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Is this possible to implement a dynamic scene and dynamic lights in real time?

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Is this possible to implement a ray tracing that simulate a dynamic scene and dynamic lights in real time? I have read a report which say : it is possible to implement a ray tracing that simulate a static scene and dynamic light and view point by make the ray tracing to the stream process. But how about the scene is dynamic?

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Quote:
Original post by firefire99
Is this possible to implement a ray tracing that simulate a dynamic scene and dynamic lights in real time?
I have read a report which say : it is possible to implement a ray tracing that simulate a static scene and dynamic light and view point by make the ray tracing to the stream process.
But how about the scene is dynamic?


I'd be curious to see your source for a real-time raytracer that works for dynamic lights and static geometry. Last I was aware they'd got some reasonable hacks/approximations going, but no generic/complete solution as such.

I's suggest you look into this algorithm you mention, and see WHY it's using static scene geometry. My bet is that it does some sort of pre-processing to optimize the way it can ray-trace the geometry, such that it'd be prohibitive to try and re-calculate this information on every frame for fully dynamic environments.

hth
Jack

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Pre-Computed Radiance Transfer can be used to simulate ray traced images for static geomotry and dynamic lights, with exceptional results that benefit from soft shadows and diffuse inter-reflection between surfaces. I know that the ray-tracing is not performed at run-time but i think that it's as close as you can get at the moment.

Here is the original microsoft paper :

http://research.microsoft.com/~ppsloan/shillum_final23.pdf

And Sony have a pretty good background and summary :

http://www.research.scea.com/gdc2003/spherical-harmonic-lighting.pdf

Happy Reading!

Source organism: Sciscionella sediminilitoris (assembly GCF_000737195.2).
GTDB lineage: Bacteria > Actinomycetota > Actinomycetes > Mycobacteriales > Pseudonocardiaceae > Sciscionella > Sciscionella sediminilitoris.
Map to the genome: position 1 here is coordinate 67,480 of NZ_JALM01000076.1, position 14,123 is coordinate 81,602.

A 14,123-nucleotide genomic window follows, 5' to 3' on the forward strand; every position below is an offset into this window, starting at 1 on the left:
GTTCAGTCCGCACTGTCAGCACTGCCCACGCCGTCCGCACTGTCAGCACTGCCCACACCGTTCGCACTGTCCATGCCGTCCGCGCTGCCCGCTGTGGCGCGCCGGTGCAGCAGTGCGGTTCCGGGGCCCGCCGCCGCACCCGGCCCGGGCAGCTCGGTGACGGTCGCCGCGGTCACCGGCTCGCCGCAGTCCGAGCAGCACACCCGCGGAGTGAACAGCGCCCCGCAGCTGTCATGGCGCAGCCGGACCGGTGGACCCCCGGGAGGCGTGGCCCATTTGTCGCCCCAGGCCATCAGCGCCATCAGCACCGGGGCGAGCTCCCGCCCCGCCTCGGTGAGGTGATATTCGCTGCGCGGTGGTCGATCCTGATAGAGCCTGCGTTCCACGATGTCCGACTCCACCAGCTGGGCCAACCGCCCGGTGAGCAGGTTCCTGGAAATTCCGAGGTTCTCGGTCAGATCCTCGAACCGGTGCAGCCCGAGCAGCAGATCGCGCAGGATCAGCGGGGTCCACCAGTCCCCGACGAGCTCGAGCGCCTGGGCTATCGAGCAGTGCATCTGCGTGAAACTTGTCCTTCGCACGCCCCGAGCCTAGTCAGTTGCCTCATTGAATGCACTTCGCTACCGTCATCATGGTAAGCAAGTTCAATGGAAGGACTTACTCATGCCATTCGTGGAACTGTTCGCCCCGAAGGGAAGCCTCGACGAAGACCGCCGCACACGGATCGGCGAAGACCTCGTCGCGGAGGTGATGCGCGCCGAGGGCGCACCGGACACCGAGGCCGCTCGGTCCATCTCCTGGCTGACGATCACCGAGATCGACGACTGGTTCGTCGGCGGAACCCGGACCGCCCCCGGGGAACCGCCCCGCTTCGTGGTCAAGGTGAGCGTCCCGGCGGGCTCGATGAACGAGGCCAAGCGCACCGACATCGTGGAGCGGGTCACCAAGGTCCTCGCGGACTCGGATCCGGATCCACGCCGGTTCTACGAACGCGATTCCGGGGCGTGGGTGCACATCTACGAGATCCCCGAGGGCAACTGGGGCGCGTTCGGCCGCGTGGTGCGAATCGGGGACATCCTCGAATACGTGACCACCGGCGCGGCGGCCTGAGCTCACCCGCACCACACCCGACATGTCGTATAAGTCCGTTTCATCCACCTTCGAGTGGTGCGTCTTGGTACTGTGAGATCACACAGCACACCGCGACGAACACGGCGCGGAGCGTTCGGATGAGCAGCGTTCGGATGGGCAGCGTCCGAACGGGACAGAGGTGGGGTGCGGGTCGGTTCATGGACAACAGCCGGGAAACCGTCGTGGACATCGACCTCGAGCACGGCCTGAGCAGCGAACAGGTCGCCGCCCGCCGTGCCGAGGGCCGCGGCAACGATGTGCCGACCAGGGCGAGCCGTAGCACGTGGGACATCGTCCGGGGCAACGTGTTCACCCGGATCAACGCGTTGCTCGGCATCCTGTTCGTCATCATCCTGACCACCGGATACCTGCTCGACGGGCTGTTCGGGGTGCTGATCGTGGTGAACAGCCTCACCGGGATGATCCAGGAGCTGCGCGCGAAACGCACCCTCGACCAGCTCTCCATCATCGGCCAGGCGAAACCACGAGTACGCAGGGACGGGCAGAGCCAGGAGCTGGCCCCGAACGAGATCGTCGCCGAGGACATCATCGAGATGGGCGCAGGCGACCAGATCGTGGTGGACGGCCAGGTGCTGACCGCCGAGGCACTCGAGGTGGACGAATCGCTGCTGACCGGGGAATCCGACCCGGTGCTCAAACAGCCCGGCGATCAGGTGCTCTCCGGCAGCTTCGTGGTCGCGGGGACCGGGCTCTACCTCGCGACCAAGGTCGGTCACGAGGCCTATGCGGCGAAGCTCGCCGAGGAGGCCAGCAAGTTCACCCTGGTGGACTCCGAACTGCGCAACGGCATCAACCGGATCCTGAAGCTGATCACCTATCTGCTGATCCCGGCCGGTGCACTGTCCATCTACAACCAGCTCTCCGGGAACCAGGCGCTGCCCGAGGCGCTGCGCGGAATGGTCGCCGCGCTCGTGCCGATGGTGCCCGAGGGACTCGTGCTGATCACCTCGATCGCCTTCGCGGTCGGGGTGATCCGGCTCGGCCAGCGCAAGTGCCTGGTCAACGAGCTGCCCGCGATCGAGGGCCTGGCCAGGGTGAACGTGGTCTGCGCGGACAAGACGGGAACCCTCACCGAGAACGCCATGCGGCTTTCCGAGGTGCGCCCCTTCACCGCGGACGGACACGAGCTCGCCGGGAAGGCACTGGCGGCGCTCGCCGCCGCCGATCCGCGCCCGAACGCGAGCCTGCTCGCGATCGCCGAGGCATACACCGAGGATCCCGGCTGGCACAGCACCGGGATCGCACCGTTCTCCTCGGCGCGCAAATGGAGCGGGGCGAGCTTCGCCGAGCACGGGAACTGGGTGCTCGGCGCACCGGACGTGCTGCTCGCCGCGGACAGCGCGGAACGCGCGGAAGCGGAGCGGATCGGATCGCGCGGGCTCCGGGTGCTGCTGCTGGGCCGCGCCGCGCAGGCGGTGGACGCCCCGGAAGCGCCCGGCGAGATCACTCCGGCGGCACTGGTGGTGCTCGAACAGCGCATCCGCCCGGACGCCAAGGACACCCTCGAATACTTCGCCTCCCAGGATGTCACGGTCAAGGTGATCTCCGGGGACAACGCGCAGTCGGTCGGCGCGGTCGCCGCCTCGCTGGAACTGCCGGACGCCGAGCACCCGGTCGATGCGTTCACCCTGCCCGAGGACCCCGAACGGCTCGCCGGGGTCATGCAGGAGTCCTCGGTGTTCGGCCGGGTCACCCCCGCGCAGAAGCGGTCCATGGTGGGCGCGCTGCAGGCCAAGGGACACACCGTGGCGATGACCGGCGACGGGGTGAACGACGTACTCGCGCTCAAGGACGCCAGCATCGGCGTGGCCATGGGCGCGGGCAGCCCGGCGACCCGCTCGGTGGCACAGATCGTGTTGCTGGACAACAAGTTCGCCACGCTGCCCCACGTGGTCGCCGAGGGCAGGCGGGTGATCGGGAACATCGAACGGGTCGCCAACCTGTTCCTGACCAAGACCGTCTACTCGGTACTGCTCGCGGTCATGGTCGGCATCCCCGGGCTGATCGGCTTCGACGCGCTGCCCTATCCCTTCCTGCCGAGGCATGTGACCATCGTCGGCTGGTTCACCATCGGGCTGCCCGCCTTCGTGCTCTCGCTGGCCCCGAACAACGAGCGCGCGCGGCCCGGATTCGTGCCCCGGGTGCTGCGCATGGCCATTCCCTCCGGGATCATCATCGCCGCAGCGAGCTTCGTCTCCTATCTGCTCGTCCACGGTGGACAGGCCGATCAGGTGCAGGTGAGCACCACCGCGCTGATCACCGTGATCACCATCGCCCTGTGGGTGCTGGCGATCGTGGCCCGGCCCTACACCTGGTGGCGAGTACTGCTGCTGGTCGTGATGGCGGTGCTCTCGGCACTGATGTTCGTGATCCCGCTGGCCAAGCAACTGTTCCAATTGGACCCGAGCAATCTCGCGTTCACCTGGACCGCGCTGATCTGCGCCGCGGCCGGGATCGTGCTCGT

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Possible, sure... but saying it is or is not possible is meaningless without some constraints.

Possible on todays processors? Not without some very hefty compromises in quality or dynamic freedom. Possible in a few years of Moore-esque hardware development? Most likely.

The best chance for full dynamic geometry and dynamic lighting remains dedicated raytracing hardware. There's some research going into producing such a beast, but so far no real indicator of a marketable product.

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Hey, real-time raytracing at high framerates is totally possible on todays machines, if you don't mind the 40x30 resolution that is ;)

On a more serious note. Modern processors are just not very well adapted to 3D. There is increasing evidence that it will be possible to perform real-time raytracing in hardware (because you can easily perform raytracing in parallel), however. In a few years we might be able to have raytracing videocards. The problem is that someone has to come up with a working version that can be marketed, and since all current games rely on rasterization, it would require serious changes to the graphics industry. We would need new, more adapted (more generalized) 3D APIs to really take advantage of this.

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Quote:
Original post by firefire99
http://graphics.stanford.edu/papers/tpurcell_thesis/

a paper research the way to make real time ray tracing in pc video card



Interesting theory, but still not practical in this generation of video card. Even last-generation CPUs can easily outperform the stats given in the paper, without heavily optimized raytracing code. It will take several generations of GPUs before there will truly be enough power available to do true RTRT on a GPU. Even still I don't think it would be nearly as effective as a good dedicated raytracing chip, because it's still fundamentally an ugly hack. As fun as it is to play with doing RT on a GPU, they simply aren't designed for it, and I don't think that any such solution will be a big player in the industry's direction over the next few years.

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Quote:
Original post by ApochPiQ
... There's some research going into producing such a beast, but so far no real indicator of a marketable product.

im not sure what you mean by this... isnt this what you yourself are working on? 'so far' is kinda vague, thatdoesnt give any predictions about the future really.

ntoe that my knowledge of hardware is quite humble, but i just cant believe hardware raytracing isnt possible. if i look at the best raytracing demos, which are quite stunning and realtime on todays pc's, im not that hard pressed to imagine a deddicated unit with mutiple pipelines, a memory architexture optimized for raytracing, to work at 40 fps, without the hacks and a good resolution. a rasterizer sure is orders of magnitude faster than its software couterpart, and i see even more reason for this in a raytracer.

anyway, i suppose the catch is with the whole marketable part... sigh.

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